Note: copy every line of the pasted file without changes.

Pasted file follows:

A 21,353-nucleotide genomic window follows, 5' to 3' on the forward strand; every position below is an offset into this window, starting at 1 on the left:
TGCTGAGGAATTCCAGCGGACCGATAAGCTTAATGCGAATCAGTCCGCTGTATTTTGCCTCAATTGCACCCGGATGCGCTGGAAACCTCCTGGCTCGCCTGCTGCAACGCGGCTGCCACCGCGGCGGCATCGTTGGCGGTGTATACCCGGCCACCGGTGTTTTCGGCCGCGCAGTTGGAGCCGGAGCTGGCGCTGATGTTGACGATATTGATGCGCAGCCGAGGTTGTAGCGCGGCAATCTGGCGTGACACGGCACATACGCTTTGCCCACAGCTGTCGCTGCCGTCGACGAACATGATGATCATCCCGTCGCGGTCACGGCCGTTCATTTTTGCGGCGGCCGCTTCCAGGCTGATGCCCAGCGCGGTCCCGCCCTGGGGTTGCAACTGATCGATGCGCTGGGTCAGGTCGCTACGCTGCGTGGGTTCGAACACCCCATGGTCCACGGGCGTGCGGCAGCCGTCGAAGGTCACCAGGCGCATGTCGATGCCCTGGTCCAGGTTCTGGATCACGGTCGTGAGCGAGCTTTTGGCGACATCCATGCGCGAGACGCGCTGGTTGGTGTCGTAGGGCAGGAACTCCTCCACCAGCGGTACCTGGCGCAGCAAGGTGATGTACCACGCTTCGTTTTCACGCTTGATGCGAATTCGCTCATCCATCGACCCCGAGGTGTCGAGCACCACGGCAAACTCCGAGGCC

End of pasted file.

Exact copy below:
A 21,353-nucleotide genomic window follows, 5' to 3' on the forward strand; every position below is an offset into this window, starting at 1 on the left:
TGCTGAGGAATTCCAGCGGACCGATAAGCTTAATGCGAATCAGTCCGCTGTATTTTGCCTCAATTGCACCCGGATGCGCTGGAAACCTCCTGGCTCGCCTGCTGCAACGCGGCTGCCACCGCGGCGGCATCGTTGGCGGTGTATACCCGGCCACCGGTGTTTTCGGCCGCGCAGTTGGAGCCGGAGCTGGCGCTGATGTTGACGATATTGATGCGCAGCCGAGGTTGTAGCGCGGCAATCTGGCGTGACACGGCACATACGCTTTGCCCACAGCTGTCGCTGCCGTCGACGAACATGATGATCATCCCGTCGCGGTCACGGCCGTTCATTTTTGCGGCGGCCGCTTCCAGGCTGATGCCCAGCGCGGTCCCGCCCTGGGGTTGCAACTGATCGATGCGCTGGGTCAGGTCGCTACGCTGCGTGGGTTCGAACACCCCATGGTCCACGGGCGTGCGGCAGCCGTCGAAGGTCACCAGGCGCATGTCGATGCCCTGGTCCAGGTTCTGGATCACGGTCGTGAGCGAGCTTTTGGCGACATCCATGCGCGAGACGCGCTGGTTGGTGTCGTAGGGCAGGAACTCCTCCACCAGCGGTACCTGGCGCAGCAAGGTGATGTACCACGCTTCGTTTTCACGCTTGATGCGAATTCGCTCATCCATCGACCCCGAGGTGTCGAGCACCACGGCAAACTCCGAGGCC